Neural Machine Translation and its Consequences
Free Public Lecture
The development of neural machine translation systems since 2016 has ushered in a new period of human-machine interaction in the field of translation. Although claims that machine translation has reached parity with fully human translation are easily questioned, the fundamental question remains: What impact will high-quality machine translation have on the work of professional translators?
For some, translators will be reduced to the role of posteditors, working for the improvement of the machine-translation systems rather than for active communication. For others, translators will be called upon to do only the tasks that machines cannot do: text adaptation, rewriting, crosscultural consultancy, and the like; that is, they will be called on to do things other than translation. In between those extreme visions, there is a level on which empirical work can locate the places where the work of human translators should be needed, the kinds of skills that they should need, and most importantly, the areas in which whole societies might benefit from free online machine translation.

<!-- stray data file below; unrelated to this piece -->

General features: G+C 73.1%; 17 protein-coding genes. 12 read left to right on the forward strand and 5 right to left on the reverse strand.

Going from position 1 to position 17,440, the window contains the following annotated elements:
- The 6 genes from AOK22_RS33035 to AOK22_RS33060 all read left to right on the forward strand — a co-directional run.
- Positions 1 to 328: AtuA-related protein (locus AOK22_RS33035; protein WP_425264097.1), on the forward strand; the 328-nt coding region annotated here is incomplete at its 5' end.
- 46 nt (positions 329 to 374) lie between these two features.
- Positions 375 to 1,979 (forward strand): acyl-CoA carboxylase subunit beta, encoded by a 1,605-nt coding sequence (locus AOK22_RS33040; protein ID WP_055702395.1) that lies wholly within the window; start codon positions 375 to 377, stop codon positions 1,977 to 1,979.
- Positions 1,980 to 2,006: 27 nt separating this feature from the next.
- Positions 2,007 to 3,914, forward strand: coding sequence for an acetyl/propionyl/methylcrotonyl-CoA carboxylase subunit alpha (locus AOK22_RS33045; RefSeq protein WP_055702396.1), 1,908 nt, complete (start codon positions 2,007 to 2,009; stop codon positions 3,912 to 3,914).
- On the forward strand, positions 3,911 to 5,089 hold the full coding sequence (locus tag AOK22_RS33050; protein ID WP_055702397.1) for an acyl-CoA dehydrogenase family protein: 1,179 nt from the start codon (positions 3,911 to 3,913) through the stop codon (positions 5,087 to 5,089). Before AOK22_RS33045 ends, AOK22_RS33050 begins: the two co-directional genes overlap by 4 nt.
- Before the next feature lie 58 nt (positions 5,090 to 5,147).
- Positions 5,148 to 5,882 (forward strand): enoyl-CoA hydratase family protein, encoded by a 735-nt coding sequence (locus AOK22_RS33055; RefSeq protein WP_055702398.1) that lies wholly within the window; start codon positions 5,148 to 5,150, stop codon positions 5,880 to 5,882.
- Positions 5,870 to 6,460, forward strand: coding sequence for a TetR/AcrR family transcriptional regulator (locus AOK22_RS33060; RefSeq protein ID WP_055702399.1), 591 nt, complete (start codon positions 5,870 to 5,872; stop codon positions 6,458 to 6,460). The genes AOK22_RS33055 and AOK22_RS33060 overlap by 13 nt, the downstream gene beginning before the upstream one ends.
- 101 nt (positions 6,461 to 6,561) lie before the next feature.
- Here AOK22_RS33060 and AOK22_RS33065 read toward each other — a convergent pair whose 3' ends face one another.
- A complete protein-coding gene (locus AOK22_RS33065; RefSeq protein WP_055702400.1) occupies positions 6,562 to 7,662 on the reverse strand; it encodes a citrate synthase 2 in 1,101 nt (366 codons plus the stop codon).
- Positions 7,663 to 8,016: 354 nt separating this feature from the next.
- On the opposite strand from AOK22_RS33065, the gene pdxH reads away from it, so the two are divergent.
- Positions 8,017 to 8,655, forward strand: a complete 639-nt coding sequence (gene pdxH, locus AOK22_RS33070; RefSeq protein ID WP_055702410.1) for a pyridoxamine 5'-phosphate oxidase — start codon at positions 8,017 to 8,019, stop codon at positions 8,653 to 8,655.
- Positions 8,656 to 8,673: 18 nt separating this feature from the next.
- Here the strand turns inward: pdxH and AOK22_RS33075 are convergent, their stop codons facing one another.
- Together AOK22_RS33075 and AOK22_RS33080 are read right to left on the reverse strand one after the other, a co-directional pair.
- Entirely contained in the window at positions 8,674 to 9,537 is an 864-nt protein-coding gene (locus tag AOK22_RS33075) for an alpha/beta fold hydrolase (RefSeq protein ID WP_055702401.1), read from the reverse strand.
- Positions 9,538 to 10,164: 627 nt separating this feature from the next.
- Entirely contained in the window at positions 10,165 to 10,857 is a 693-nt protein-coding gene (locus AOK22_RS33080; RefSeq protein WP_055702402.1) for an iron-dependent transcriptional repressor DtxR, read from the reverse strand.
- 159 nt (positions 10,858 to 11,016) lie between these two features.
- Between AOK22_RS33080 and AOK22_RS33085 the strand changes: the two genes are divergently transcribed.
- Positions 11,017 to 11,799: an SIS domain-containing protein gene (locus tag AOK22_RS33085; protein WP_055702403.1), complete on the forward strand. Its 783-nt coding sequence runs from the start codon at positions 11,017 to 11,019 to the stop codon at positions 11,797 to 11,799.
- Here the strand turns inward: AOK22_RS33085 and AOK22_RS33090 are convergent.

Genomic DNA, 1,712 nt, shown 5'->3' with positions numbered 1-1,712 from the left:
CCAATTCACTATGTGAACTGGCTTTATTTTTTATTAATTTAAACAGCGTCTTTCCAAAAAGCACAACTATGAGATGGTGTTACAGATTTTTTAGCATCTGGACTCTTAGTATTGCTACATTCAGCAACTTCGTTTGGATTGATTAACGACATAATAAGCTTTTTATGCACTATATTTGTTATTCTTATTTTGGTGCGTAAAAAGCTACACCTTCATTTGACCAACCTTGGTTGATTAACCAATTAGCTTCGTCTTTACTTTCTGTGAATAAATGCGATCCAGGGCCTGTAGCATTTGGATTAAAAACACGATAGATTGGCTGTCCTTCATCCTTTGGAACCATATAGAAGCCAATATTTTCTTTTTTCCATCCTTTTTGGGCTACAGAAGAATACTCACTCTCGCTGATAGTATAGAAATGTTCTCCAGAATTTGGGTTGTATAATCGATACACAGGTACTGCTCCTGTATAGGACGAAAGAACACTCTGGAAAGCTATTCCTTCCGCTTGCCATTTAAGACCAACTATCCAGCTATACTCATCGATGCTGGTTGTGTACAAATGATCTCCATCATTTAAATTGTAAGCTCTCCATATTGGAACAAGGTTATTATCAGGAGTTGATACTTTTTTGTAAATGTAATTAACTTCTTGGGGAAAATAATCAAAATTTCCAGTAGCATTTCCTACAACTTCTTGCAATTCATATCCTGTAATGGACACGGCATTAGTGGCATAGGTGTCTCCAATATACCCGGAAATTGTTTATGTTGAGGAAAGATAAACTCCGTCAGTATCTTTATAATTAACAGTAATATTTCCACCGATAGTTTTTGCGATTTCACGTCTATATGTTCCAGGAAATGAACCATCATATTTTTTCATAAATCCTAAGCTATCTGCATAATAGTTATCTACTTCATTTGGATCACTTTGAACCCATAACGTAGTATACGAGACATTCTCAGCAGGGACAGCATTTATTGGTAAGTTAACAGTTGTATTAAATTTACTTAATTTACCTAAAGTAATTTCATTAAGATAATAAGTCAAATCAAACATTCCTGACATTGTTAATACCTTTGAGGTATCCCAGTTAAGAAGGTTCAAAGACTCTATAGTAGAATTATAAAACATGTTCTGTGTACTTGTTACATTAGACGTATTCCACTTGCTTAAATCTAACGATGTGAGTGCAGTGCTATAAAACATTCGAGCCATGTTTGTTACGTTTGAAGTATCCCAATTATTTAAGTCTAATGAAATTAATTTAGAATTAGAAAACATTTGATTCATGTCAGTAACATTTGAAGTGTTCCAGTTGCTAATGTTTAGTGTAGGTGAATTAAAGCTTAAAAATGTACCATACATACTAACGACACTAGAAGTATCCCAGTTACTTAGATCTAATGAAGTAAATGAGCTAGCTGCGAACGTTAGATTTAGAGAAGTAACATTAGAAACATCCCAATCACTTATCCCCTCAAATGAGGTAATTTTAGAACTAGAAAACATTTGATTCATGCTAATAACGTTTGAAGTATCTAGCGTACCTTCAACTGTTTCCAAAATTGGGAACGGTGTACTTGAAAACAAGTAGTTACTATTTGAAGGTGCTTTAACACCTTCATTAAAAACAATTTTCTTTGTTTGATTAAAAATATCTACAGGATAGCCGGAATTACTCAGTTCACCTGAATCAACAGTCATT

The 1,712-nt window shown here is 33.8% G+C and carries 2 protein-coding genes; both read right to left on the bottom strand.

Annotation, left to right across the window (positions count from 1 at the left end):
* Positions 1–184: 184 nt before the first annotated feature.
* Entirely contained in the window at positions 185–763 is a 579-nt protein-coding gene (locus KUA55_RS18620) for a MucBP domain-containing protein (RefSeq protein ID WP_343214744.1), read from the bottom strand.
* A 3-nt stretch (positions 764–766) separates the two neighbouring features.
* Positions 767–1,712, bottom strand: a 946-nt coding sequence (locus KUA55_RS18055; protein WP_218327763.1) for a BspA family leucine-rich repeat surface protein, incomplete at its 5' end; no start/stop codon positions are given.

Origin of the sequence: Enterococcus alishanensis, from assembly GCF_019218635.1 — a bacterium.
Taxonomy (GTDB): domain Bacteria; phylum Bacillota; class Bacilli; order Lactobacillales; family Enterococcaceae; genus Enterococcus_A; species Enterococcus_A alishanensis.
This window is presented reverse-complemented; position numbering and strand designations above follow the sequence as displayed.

Professor Anthony Pym, University of Melbourne
Professor Anthony Pym
University of Melbourne
Anthony Pym teaches in the Master of Translation at the University of Melbourne. He has a PhD in sociology from the EHESS in Paris and is the author, coauthor or editor of some 28 books and more than 200 articles in the general field of translation and intercultural studies. He has trained translators at the Middlebury Institute of International Studies at Monterey in the United States, Rovira i Virgili University in Spain, and the University of Vienna in Austria. He is a NAATIcertified translator and has worked as a translator and interpreter for more than 30 years.